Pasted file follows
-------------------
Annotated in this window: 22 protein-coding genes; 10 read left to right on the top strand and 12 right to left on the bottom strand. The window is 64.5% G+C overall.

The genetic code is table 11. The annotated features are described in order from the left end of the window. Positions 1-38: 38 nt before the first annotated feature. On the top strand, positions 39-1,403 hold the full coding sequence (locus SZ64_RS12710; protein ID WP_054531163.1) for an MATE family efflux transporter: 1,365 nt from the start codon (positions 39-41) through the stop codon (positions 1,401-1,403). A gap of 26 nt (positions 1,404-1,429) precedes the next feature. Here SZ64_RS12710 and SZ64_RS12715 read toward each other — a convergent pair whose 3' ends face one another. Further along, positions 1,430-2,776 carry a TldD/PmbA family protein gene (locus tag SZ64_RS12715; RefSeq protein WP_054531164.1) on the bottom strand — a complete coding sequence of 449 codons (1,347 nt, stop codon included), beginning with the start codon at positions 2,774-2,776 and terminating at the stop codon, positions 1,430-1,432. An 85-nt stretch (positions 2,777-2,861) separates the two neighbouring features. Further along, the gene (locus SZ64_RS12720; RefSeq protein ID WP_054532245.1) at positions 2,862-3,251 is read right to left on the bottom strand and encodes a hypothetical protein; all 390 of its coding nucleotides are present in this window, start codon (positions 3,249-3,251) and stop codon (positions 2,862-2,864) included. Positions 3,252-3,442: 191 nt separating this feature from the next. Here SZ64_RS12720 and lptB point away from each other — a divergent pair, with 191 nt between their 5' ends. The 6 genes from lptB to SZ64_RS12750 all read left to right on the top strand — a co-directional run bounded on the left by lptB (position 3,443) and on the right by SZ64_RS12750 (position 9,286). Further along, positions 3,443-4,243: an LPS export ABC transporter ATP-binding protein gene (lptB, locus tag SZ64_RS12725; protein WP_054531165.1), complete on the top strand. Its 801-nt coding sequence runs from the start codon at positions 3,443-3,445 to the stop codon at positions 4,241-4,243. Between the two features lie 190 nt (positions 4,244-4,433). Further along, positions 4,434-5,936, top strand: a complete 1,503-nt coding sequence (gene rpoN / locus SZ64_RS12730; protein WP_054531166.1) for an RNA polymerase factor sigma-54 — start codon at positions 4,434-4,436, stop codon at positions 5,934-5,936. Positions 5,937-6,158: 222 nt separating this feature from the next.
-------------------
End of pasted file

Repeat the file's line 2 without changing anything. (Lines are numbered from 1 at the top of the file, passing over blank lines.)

The genetic code is table 11. The annotated features are described in order from the left end of the window. Positions 1-38: 38 nt before the first annotated feature. On the top strand, positions 39-1,403 hold the full coding sequence (locus SZ64_RS12710; protein ID WP_054531163.1) for an MATE family efflux transporter: 1,365 nt from the start codon (positions 39-41) through the stop codon (positions 1,401-1,403). A gap of 26 nt (positions 1,404-1,429) precedes the next feature. Here SZ64_RS12710 and SZ64_RS12715 read toward each other — a convergent pair whose 3' ends face one another. Further along, positions 1,430-2,776 carry a TldD/PmbA family protein gene (locus tag SZ64_RS12715; RefSeq protein WP_054531164.1) on the bottom strand — a complete coding sequence of 449 codons (1,347 nt, stop codon included), beginning with the start codon at positions 2,774-2,776 and terminating at the stop codon, positions 1,430-1,432. An 85-nt stretch (positions 2,777-2,861) separates the two neighbouring features. Further along, the gene (locus SZ64_RS12720; RefSeq protein ID WP_054532245.1) at positions 2,862-3,251 is read right to left on the bottom strand and encodes a hypothetical protein; all 390 of its coding nucleotides are present in this window, start codon (positions 3,249-3,251) and stop codon (positions 2,862-2,864) included. Positions 3,252-3,442: 191 nt separating this feature from the next. Here SZ64_RS12720 and lptB point away from each other — a divergent pair, with 191 nt between their 5' ends. The 6 genes from lptB to SZ64_RS12750 all read left to right on the top strand — a co-directional run bounded on the left by lptB (position 3,443) and on the right by SZ64_RS12750 (position 9,286). Further along, positions 3,443-4,243: an LPS export ABC transporter ATP-binding protein gene (lptB, locus tag SZ64_RS12725; protein WP_054531165.1), complete on the top strand. Its 801-nt coding sequence runs from the start codon at positions 3,443-3,445 to the stop codon at positions 4,241-4,243. Between the two features lie 190 nt (positions 4,244-4,433). Further along, positions 4,434-5,936, top strand: a complete 1,503-nt coding sequence (gene rpoN / locus SZ64_RS12730; protein WP_054531166.1) for an RNA polymerase factor sigma-54 — start codon at positions 4,434-4,436, stop codon at positions 5,934-5,936. Positions 5,937-6,158: 222 nt separating this feature from the next.